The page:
This week marks 50 years, almost to the day, since the 1973 OPEC oil embargo on the US, which led to global oil prices soaring. Oil’s potential role as a political weapon was thrown into sharp relief, and the world woke up to a new awareness of the vital importance of energy security.
On the Energy Gang this week, Ed Crooks hosts Robbie Orvis and Amy Myers Jaffe, to explore the parallels between that first great oil shock and the economic and political issues arising from the conflict in the Middle East today. Robbie is Senior Director of Modeling and Analysis at the think-tank Energy Innovation, and Amy is Director of NYU’s Energy, Climate Justice and Sustainability Lab. Together they discuss the implications for energy security in the US, and around the world, of the fighting that began with the Hamas terrorist attack on Israel.
This month US oil production has hit a new all-time record high, at 13.2 million barrels a day. This surge in production means the US will be a net exporter of crude and oil products this year, to the tune of almost 2 million barrels a day. That sounds like it should help US energy security, but does it really? Despite surging production, US consumers remain vulnerable to fluctuations in fuel prices. Reducing oil consumption, as the gang discuss, could be the best way to strengthen energy security.
Electric vehicles play a critical role in helping to break our addiction to oil. There have been some big changes in that industry this year, with most leading auto-makers, including Hyundai, Kia, Ford, GM, and others, adopting the North American Charging Standard developed by Tesla. That is a big win for Elon Musk, but more importantly it’s a big win for customers, who won’t have to worry about getting an EV with the right connection ports to find public chargers. It’s like Lightning cables versus USB-C, but with much more at stake.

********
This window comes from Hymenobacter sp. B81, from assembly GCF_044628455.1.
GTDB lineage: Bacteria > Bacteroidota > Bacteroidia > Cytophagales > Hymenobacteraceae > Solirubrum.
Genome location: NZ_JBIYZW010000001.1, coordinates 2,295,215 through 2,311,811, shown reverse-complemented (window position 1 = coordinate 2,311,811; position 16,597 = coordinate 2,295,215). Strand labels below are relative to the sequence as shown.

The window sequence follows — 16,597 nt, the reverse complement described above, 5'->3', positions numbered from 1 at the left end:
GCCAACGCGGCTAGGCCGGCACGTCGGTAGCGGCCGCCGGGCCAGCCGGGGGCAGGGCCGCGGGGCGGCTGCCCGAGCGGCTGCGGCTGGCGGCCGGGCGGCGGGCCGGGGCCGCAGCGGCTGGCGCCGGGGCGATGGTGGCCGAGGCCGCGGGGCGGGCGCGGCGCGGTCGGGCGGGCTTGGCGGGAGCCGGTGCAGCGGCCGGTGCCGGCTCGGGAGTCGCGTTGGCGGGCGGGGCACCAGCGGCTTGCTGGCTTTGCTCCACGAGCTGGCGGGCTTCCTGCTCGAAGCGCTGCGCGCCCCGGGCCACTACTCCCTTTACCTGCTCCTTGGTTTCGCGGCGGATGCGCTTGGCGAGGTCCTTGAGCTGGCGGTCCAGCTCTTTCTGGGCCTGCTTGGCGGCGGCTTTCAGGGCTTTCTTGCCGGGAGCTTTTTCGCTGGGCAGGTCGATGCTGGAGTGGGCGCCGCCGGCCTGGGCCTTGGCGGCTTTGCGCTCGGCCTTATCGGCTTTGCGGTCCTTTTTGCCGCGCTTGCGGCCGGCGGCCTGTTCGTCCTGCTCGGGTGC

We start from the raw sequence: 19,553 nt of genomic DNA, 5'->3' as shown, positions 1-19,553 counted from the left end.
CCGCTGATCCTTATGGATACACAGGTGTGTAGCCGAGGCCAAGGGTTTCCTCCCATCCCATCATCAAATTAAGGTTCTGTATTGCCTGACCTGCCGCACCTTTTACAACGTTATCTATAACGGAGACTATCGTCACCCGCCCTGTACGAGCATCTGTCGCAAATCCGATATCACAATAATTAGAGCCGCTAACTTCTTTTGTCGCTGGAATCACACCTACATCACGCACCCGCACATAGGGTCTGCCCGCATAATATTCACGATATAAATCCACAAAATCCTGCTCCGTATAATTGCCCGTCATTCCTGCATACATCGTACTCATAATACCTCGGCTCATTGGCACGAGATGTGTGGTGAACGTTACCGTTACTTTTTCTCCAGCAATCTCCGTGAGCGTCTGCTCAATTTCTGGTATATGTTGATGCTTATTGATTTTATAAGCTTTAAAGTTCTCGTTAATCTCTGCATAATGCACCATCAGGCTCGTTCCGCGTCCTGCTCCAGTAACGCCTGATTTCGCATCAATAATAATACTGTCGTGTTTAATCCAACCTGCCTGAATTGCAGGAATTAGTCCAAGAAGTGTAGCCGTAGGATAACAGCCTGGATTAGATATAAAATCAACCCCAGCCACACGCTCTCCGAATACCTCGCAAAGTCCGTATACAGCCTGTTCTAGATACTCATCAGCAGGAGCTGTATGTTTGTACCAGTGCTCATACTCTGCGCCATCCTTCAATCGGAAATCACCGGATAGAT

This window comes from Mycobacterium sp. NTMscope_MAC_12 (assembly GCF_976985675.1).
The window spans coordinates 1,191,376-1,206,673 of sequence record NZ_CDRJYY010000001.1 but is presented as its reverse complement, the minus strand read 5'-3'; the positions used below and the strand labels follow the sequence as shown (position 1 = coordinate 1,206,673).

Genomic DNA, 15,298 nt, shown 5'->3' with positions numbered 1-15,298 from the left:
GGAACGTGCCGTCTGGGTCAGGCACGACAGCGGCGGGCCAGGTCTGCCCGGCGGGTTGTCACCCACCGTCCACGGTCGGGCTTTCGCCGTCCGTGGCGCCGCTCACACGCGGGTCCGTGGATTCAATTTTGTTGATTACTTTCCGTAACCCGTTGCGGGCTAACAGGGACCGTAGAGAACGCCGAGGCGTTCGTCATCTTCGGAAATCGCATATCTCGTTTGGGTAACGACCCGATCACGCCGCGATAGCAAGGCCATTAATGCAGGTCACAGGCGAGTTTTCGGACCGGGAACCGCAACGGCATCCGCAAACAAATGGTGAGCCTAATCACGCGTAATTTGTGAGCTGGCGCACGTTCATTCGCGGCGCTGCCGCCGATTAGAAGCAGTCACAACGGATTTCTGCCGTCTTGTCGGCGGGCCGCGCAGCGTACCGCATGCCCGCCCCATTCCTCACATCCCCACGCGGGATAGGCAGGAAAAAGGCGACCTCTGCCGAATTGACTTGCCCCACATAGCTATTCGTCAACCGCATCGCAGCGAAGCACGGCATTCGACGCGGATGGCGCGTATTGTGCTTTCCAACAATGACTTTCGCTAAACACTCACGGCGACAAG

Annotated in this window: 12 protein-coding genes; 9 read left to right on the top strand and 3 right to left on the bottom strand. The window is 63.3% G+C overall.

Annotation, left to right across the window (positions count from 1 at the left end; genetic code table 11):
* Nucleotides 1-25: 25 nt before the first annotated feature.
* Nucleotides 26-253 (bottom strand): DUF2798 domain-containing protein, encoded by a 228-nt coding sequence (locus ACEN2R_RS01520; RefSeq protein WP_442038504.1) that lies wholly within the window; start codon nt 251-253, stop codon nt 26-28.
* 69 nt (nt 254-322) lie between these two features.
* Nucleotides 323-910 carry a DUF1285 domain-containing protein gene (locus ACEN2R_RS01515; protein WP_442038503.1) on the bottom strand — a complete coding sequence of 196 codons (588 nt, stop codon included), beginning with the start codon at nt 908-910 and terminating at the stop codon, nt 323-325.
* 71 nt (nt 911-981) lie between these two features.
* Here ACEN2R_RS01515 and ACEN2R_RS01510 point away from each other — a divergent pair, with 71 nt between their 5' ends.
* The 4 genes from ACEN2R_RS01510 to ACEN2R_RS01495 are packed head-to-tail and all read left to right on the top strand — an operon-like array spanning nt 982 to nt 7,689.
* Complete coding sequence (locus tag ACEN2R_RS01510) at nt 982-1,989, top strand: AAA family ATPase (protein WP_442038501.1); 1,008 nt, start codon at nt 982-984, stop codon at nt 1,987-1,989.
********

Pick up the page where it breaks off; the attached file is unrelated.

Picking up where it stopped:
Finally, we look once again at the ever-evolving hydrogen sector. The Biden administration last week announced the seven Hydrogen Hubs selected to share $7 billion in government funding to accelerate the domestic market for clean hydrogen. The hubs are spread around the country, from the Pacific Northwest to south Texas, and are intended to catalyse more than $40 billion of private sector investment.
The idea behind the hubs is that developing the industry in a few locations will make it easier to share infrastructure and a skilled workforce, helping to bring costs down faster. But questions still remain about how big a role hydrogen can play in the energy transition.
It’s a packed show, and as usual we are keen to hear thoughts and comments. You can find us on most platforms – we’re @theenergygang. Subscribe to the show so you don’t miss the next one, out every second Friday at 7am ET.